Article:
Loving the Brac and seeing many Brackers struggling through the hard times there is heart-wrenching to me, so I need to share this because I become saddened and distressed whenever I hear or read about the sad economic plightof Cayman Brac. Some Brackers may be offended by what I have to say, but to them I say: If the shoe fits, wear it! Let he who is without sin cast the first stone.

There is a significant cadre of people who sit idly by watching from the comfort of their posh residences and they nary lift a finger to come to the aid of Cayman Brac even though they have the influence and means to effect some changes. Who are these people of whom I speak? Heartless politicians? Nay. Apathetic rich "expats"? Nay. They are Cayman Brackers. And they are part of the problem.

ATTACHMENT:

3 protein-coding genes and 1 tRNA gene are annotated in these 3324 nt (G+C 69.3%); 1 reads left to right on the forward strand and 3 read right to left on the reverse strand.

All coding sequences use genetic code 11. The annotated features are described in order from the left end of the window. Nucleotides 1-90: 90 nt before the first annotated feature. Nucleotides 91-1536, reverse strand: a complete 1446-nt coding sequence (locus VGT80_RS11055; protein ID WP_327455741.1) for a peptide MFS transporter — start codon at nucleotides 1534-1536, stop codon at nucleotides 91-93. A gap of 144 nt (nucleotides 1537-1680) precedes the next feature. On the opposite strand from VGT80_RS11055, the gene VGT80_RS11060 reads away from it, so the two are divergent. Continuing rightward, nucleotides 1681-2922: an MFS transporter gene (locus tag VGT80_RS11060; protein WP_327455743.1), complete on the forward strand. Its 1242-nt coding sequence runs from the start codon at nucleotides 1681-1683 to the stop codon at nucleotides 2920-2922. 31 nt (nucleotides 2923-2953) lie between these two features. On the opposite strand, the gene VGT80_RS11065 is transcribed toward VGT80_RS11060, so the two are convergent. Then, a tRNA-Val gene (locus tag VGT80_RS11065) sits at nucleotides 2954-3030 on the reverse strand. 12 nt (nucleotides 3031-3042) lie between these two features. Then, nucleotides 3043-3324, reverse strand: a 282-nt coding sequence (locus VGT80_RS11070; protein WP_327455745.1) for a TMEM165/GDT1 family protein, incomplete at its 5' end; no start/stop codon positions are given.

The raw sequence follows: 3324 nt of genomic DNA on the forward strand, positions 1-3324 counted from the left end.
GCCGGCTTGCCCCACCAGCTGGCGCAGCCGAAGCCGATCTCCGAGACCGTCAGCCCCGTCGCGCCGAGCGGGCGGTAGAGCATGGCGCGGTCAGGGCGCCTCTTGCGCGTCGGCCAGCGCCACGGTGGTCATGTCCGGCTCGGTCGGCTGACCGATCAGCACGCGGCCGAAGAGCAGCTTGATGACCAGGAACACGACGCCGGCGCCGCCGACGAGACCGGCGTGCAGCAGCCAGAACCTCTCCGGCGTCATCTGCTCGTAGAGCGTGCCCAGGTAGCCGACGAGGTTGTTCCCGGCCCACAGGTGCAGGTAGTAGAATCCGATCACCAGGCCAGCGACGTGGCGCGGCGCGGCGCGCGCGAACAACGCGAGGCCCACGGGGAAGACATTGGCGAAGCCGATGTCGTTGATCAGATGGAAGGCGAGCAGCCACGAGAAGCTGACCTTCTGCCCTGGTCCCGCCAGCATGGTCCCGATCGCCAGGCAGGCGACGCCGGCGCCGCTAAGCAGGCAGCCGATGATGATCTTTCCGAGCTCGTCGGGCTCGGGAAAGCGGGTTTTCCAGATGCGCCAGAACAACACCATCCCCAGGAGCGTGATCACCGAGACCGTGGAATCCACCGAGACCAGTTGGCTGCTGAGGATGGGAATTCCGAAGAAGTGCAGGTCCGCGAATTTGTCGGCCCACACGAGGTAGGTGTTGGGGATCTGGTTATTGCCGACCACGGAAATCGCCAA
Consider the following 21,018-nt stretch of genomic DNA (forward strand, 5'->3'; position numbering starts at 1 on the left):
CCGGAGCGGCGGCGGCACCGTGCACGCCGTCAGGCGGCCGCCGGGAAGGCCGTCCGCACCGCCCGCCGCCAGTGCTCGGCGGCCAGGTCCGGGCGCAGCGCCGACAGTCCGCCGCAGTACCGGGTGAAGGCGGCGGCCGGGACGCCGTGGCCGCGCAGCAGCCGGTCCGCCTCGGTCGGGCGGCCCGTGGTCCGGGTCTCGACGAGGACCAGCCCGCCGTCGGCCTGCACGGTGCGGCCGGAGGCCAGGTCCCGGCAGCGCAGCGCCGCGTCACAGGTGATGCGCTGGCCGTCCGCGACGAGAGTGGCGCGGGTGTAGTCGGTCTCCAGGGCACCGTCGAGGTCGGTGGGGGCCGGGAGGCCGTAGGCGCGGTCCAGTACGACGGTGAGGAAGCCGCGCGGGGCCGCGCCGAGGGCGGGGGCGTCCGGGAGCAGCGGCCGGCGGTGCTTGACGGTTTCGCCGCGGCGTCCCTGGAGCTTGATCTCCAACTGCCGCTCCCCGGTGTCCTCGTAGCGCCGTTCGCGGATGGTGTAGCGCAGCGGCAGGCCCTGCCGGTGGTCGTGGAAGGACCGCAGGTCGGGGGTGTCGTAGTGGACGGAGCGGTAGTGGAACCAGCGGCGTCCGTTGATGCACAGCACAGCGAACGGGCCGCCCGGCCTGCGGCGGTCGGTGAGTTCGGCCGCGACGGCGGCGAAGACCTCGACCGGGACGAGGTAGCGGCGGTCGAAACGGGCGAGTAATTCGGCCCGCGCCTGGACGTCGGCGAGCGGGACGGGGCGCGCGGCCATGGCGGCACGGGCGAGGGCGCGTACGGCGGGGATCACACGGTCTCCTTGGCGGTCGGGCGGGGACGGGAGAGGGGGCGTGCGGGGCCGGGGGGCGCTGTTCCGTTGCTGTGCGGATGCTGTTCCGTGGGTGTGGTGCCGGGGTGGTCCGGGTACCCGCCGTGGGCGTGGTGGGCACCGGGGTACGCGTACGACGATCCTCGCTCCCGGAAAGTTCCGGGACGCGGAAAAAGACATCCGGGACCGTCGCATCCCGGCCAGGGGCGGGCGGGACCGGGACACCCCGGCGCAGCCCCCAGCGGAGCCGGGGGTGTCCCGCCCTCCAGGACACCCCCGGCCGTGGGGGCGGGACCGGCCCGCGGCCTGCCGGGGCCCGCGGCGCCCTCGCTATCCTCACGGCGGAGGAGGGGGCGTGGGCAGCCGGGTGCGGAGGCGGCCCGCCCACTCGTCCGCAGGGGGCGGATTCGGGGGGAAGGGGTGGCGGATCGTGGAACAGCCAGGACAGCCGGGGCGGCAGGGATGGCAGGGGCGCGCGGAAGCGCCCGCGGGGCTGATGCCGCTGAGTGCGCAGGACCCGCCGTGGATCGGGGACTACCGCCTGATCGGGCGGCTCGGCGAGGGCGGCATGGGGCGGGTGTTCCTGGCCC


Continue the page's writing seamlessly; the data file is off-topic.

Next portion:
As the economy of Cayman Brackers continues to slide, Brackers who want to achieve the success that is measured by wealth and position continue to do what countless now-successful Brackers have already done in times past: they pack up and leave Cayman Brac to seek their fortune in Grand Cayman, or the USA, or wherever the grass is greener. Makes sense to me. Historically speaking, Brackers are not so foolish as to remain on an economically blighted island and expect to make their fortune. What is distressing is that when they do make their fortune, far too many Brackers just about completely forget from whence they came. I call them "Deserters".

It is shameful that these same now well-off Brackers – men and women who could make a huge difference by investing some of their wealth and making their influence known back in their home island – have chosen to pretty much put home and their own people on low priority. Yet they have the audacity to stick out their chest and proudly proclaim themselves "Brackers"!  Empty words! Even emptier souls. They or their parents may be born on Cayman Brac, but they are "Brackers" in name only and poor examples of Brackers at that. Their hearts belong to their big houses, fancy cars, social status, and fat bank accounts.